Being part of any process based upon slipping cows/pigs/chickens onto an assembly line, into a mechanized slaughter house, with cubes coming to people in styrofoam containers is not part of any path to a good life that I am aware of. And I mean "good" in its fullest sense.


I think your utopian model is valid, but it is not sound in the current context. We can't all raise livestock, grow crops, make barrels, be smithies, or provide services to these people like doctors, lawyers and teachers. This model became obsolete with the Industrial Revolution. I would argue that this was a bad development and many societal woes are a result of the collapse of the community "structure". Certainly, many problems predate this paradigm change, but I think we can agree that problems become larger in a "larger world". Humans are better equipped to deal with issues on a tribal/community level. This is why I am a huge proponent of municipal control of most issues. Certainly some issues require a more global approach. Many environmental challenges in the gloablized world cannot be solved by the City and County of Honolulu (I would argue that most problems cannot be solved by that group). Climate change is a good example. The actions of people in Indiana and Ohio have a direct and very real effect on farmers in New England.

To wish to go back to this old style, as I once did, is not completely realistic, but holding on to the principles and applying them when appropriate is a way to stay true to these ideals. Slaughtering a cow is not something that I could do. In your model, I should then either be a vegetarian or grow some wheat to trade with my neighbor that raises cattle. I could certainly live with this, though it I might have a legitimate complaint if Apartment #905 had a cow in his apartment, or on the roof (reference Blade Runner: Do Androids Dream of Electric Sheep, the book that inspired the movie).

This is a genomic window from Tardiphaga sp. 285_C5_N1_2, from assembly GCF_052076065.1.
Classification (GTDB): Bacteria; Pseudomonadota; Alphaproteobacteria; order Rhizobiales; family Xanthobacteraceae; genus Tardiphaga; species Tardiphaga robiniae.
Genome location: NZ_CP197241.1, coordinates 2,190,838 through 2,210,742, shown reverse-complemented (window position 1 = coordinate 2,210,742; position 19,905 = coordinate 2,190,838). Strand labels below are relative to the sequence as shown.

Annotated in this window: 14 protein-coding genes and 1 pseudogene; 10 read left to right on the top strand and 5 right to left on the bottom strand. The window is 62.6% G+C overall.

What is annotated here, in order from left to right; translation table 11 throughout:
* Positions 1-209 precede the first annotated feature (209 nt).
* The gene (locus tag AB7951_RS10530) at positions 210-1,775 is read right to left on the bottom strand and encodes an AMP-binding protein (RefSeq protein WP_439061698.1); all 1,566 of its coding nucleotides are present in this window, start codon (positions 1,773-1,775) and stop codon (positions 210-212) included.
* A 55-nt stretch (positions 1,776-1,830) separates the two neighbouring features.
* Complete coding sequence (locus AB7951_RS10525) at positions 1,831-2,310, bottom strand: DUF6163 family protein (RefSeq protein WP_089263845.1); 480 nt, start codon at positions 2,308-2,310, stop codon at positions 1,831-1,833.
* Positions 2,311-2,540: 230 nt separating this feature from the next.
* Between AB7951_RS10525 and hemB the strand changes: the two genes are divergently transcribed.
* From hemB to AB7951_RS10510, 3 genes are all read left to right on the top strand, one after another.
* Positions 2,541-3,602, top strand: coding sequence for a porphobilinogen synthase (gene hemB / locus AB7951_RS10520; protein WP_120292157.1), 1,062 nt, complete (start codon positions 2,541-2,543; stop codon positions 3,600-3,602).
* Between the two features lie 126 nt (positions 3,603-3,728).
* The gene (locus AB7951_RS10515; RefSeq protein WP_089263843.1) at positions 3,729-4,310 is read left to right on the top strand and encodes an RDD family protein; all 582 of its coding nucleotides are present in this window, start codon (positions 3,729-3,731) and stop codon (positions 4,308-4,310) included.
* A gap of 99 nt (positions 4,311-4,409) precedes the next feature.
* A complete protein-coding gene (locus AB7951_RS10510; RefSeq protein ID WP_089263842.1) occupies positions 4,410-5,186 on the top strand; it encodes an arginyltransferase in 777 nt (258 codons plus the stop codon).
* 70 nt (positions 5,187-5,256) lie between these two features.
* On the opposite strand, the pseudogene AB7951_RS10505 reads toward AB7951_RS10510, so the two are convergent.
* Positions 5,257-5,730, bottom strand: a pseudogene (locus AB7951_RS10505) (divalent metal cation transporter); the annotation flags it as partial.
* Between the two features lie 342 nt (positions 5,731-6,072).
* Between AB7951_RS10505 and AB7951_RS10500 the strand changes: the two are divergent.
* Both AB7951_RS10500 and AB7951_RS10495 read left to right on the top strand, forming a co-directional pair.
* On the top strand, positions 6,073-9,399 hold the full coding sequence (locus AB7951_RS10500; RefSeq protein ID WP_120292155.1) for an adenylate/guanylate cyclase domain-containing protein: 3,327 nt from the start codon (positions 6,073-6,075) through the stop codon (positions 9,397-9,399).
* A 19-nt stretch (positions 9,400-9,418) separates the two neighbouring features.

I do not have a moral dilema with using cattle for food. Just like a shark doesn't have a moral dilema over using humans for food in the ocean. We are all products of our genetic dispositions. And, I could not agree more that humans need to treat animals humanely and give them a "good life" for the time that they are here. I think the mistreatment of livestock should be a crime, but I won't gain much traction in the Senate where the farm belt delegation would laugh me out the door.

"Killing itself is not what is necessarily immoral, but does easily become immoral." That is a great line and a great summary of Jesus' views, but I must say could only have been typed out by the fingers of a lawyer. Very nice! I will not go further into the common misinterpretation of Christian, Judaic, Islamic, Hindu, and Buddhist teachings because I could write a PhD on it. One need only look at our administration to see all the examples of people who are "illiterate" trying to interpret the word of God. What a mess!

Friends always get the final word:
Final words? Nah. Anyway, as Andy Dick so eloquently says in his Bushvideo sendup, "What speaks louder than words? No words!"If you have not yet seen that, you have to. It is sidesplitting.

For those of you who have not seen the speech bit yet, you can find it at:


Tuesday, October 25, 2005

You want me to pay what?